CS:GO World Championships

Image via E-Frag (CC-BY)

The event is not without controversy.

In a battle between North and South, the national North American roster have secured their spot at the upcoming Counter-Strike: Global Offensive World Championship after a 3-0 victory against Canada.

Taking place in Belgrade, Serbia from Oct. 5 to 9, the World Championship is offering a $150,000 prize pool and will see competitors from all over the world battle in one of the few truly international events around.

The North American team consisted of players from Cloud9, Team Liquid, and OpTic Gaming, and it was Liquid’s Spencer “HiKo” Martin that impressed the most throughout the grand finals. Topping the scoreboard in two of the three maps, HiKo ended the series with 84-50 in kills/deaths and an ADR of 94.2, a rating that far exceeded anyone else on the server with team mate Jordan “n0thing” Gilbert coming in second at 82.2.

This is not to say that HiKo was the only name to impress, as Canada’s Michael “Uber” Stapells came alive on series closer Cobblestone. Despite this, it was too late for the Canadians, who eventually dropped the map with a 16-12 scoreline and lost the series without scoring a single map win.

As of now, there are only two continents missing before the list of competitors is completed: Europe and Africa. No qualifier dates have been set at the time of publication.

The tournament is not without controversy, however. Last year’s iteration of the World Championship was plagued by constant delays, production issues, and even allegations of cheating at the live event. With most of the criticism stemming from its broadcast talent and competitors, word quickly got out to the general public and created a tremendous surge of complaints levied at E-frag, the organizers behind the World Championship.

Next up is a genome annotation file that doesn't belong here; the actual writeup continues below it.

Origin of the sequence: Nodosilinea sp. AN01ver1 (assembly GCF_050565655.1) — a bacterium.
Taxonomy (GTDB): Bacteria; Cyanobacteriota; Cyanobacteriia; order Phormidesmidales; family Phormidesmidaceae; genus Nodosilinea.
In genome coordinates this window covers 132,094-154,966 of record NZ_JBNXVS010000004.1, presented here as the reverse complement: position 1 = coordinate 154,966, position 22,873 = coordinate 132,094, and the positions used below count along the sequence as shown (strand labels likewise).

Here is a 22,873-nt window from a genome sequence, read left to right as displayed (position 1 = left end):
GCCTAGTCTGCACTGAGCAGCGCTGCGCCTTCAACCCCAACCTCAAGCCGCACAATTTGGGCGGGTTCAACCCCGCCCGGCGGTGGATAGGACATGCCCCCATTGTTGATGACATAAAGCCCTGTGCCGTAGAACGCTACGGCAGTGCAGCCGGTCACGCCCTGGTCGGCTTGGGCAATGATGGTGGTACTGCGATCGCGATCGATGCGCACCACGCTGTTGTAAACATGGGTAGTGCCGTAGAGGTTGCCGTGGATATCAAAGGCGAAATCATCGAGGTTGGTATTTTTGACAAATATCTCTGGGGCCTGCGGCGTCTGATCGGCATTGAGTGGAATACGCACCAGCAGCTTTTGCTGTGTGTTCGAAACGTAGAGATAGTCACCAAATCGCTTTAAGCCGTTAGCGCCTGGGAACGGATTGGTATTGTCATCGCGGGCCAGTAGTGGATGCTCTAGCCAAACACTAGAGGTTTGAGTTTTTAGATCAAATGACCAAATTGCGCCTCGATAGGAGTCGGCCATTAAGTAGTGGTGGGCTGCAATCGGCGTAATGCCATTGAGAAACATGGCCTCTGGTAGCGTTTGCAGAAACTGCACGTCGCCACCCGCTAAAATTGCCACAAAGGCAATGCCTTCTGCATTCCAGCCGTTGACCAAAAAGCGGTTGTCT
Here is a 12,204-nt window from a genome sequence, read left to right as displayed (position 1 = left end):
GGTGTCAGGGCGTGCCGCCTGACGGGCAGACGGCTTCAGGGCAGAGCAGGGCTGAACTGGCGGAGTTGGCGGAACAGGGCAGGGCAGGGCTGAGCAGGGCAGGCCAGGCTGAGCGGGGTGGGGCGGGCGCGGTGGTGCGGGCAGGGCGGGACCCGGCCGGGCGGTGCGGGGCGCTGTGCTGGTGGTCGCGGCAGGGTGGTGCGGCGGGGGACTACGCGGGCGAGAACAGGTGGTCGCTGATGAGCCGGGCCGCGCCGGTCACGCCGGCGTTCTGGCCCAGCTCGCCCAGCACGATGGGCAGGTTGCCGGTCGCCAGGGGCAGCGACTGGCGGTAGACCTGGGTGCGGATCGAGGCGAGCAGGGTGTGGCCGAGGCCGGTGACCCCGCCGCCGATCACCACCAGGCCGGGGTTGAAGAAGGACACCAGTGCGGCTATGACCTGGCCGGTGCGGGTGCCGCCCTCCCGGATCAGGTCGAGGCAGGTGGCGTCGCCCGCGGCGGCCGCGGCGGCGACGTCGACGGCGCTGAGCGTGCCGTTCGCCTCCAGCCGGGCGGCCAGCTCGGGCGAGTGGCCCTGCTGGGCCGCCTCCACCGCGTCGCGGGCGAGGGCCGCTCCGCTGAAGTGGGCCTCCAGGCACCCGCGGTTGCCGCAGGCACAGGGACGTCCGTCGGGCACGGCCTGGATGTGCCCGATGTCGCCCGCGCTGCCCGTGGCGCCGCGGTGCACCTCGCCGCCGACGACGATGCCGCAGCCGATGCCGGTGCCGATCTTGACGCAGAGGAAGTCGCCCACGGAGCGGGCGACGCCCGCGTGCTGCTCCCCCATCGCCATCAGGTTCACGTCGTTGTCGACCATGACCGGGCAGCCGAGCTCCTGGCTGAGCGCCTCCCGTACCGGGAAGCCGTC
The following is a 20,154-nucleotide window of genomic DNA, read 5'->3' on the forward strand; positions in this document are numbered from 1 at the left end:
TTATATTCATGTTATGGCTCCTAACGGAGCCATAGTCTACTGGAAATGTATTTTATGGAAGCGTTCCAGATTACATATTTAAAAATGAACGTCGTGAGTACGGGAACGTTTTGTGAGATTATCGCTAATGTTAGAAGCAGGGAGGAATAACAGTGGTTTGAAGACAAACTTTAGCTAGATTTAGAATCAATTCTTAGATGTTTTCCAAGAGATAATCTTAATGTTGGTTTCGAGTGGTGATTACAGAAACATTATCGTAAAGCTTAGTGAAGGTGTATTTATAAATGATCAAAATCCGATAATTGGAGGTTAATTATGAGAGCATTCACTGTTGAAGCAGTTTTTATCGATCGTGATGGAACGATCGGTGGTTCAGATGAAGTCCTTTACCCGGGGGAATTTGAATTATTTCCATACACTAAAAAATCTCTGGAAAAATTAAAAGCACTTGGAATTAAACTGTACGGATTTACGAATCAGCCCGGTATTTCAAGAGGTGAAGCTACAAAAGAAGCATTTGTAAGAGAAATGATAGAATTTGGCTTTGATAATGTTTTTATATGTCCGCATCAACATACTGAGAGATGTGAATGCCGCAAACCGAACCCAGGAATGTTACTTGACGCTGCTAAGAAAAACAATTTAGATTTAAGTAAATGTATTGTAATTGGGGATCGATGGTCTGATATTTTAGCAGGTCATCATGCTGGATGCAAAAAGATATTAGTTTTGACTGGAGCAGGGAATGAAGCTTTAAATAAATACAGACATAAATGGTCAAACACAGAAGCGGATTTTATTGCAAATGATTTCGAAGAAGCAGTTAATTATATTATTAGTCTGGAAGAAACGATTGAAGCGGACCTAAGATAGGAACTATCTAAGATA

In an interview with Aftonbladet Esport on Feb. 22 this year, one of the minds behind the event, Mohamed ”Availer” Zardab, explained how the company aims to secure the quality of their tournament for this year’s iteration.

“We’ve definitely taken all the critique seriously,” he said. “Important changes we’ll make includes; starting with preparing the production two days before the event so we can test systems properly, making sure we use an arena with better infrastructure so we can get have more solid DDoS protection, providing better catering and comfort for the talent team and making sure we have a high quality asset list as we didn’t last year.”

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